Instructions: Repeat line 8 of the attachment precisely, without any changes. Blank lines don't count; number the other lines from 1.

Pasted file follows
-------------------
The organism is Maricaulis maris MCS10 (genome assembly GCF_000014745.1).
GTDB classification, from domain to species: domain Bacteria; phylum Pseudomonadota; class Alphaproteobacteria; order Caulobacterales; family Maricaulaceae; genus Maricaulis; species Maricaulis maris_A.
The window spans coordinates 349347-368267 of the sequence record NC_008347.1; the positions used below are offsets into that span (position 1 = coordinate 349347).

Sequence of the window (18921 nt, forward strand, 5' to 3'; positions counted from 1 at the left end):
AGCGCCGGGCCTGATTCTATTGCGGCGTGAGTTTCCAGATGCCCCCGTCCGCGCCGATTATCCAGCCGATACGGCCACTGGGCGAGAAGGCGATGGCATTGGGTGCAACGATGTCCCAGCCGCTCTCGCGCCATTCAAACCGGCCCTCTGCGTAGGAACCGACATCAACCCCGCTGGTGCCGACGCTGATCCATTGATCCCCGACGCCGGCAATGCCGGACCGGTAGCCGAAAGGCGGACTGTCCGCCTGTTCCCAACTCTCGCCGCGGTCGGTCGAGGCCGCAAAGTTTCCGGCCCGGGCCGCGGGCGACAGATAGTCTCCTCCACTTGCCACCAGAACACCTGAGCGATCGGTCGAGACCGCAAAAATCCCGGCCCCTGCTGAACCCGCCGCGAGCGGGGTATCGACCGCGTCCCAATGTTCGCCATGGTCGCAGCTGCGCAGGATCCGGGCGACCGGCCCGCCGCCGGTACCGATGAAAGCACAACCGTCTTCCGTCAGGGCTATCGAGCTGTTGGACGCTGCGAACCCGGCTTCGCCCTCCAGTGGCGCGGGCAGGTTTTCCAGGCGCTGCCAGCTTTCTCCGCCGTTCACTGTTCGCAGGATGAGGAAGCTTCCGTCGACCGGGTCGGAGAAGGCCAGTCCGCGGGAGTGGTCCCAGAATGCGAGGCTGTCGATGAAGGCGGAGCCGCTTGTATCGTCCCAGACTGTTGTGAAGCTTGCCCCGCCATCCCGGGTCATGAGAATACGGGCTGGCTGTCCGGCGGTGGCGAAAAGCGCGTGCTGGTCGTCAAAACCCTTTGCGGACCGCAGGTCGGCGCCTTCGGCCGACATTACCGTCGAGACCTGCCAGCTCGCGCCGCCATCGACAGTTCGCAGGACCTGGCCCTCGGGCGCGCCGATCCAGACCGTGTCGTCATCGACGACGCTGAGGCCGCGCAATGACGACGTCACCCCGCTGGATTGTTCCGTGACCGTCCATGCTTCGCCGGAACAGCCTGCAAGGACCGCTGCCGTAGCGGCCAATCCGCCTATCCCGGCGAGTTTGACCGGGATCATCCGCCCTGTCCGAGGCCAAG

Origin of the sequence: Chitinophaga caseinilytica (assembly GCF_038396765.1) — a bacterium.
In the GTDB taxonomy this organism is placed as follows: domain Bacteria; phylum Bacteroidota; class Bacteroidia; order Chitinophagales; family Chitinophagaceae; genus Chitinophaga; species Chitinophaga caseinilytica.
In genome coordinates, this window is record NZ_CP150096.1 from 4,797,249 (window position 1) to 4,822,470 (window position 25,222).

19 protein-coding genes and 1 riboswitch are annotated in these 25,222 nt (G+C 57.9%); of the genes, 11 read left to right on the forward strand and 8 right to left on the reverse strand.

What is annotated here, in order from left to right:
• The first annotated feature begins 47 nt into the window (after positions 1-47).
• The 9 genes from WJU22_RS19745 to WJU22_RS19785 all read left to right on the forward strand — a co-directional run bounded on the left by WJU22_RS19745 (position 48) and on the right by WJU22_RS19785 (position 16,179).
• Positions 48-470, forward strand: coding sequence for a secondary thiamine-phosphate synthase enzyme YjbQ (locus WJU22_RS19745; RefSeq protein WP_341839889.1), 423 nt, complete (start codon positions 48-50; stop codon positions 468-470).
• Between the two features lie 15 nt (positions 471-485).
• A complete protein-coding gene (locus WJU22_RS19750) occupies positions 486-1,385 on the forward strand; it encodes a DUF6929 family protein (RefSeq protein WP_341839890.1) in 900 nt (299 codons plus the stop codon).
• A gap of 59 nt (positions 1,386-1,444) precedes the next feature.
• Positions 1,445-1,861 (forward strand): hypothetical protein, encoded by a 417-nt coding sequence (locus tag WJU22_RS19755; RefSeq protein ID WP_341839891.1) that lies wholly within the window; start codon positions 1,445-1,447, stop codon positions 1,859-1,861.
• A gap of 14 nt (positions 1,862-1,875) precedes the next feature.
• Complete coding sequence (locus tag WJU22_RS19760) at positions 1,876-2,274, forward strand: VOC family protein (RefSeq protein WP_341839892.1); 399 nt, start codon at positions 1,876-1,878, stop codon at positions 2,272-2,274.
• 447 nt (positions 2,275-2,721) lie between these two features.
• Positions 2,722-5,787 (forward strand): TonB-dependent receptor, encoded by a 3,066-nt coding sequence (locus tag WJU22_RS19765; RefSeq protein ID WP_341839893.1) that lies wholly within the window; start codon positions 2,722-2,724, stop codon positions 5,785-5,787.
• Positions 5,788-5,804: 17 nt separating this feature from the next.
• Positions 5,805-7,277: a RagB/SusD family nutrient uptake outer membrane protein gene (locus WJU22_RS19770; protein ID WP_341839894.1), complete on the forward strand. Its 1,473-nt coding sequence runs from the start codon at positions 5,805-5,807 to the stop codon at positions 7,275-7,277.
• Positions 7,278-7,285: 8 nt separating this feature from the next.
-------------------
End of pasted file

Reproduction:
In genome coordinates, this window is record NZ_CP150096.1 from 4,797,249 (window position 1) to 4,822,470 (window position 25,222).